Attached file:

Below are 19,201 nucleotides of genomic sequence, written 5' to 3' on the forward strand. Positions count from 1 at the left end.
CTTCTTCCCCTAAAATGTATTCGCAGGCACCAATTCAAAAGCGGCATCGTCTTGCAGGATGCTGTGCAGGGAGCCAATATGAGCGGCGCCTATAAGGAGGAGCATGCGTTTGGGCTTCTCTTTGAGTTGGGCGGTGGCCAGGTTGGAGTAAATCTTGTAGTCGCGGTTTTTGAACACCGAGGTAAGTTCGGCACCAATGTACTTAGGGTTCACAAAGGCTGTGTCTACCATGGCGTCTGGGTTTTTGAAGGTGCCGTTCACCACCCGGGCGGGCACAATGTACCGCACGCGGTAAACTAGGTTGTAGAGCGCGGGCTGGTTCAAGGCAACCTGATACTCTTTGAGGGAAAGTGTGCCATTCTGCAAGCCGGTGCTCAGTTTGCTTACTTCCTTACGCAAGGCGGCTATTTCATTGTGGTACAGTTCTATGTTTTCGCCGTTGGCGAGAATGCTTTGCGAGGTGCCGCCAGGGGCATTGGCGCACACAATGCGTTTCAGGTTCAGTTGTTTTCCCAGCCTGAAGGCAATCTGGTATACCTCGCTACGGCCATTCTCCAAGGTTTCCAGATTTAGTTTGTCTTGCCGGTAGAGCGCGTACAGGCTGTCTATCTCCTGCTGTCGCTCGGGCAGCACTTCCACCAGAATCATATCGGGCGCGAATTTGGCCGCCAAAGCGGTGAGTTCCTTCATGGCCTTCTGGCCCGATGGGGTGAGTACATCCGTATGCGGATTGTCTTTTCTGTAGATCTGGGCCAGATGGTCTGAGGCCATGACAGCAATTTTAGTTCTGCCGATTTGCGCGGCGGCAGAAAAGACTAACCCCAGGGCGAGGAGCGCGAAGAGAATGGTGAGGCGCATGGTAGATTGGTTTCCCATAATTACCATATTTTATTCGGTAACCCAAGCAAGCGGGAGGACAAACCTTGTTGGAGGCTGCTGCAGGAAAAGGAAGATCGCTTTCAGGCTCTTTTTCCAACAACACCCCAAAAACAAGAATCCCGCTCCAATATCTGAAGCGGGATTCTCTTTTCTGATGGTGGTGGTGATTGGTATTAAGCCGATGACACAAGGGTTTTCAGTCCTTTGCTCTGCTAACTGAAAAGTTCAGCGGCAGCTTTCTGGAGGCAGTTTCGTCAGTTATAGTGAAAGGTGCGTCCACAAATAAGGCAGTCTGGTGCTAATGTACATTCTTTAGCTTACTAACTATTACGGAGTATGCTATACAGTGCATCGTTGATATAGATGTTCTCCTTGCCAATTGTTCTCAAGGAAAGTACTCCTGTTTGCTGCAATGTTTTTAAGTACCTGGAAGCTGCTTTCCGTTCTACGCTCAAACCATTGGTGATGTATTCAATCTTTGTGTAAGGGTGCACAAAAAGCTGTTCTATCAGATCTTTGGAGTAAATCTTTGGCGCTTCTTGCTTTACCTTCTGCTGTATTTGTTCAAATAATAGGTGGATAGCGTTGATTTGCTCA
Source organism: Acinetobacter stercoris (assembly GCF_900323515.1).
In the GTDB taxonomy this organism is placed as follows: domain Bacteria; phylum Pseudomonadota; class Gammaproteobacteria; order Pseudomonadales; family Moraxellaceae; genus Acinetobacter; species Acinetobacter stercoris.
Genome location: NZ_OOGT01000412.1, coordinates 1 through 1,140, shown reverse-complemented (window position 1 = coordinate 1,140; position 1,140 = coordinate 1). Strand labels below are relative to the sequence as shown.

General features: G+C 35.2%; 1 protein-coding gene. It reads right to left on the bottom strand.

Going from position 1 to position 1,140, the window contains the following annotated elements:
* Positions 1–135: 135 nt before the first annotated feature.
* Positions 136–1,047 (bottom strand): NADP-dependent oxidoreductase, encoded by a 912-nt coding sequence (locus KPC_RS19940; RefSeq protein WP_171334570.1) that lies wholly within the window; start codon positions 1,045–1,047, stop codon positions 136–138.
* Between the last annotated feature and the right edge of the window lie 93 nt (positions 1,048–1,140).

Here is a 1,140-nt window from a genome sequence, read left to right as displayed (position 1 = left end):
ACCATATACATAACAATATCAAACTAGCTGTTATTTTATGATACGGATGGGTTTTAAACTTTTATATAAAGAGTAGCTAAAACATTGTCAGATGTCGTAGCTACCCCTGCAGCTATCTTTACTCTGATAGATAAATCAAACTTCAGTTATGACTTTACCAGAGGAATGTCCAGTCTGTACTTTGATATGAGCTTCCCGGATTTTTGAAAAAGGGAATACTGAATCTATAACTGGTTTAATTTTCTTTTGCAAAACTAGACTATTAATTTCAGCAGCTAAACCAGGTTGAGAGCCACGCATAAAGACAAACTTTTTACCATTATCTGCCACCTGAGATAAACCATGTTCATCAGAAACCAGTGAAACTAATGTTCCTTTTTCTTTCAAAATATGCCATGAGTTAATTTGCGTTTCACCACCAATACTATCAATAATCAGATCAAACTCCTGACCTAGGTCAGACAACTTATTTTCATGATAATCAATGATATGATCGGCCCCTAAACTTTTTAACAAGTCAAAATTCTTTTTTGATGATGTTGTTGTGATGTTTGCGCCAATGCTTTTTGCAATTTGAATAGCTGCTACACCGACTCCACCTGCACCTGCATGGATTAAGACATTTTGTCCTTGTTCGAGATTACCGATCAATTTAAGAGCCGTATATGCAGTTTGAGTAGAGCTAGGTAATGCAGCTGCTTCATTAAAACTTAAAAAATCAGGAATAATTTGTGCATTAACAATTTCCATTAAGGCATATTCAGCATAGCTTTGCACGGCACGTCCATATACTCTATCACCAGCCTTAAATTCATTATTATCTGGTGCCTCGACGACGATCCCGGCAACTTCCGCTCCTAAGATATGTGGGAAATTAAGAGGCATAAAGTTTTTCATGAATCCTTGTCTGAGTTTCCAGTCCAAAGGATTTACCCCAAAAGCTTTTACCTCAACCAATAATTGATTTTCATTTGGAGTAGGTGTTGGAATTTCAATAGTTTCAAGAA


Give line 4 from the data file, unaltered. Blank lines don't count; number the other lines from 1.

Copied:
In the GTDB taxonomy this organism is placed as follows: domain Bacteria; phylum Pseudomonadota; class Gammaproteobacteria; order Pseudomonadales; family Moraxellaceae; genus Acinetobacter; species Acinetobacter stercoris.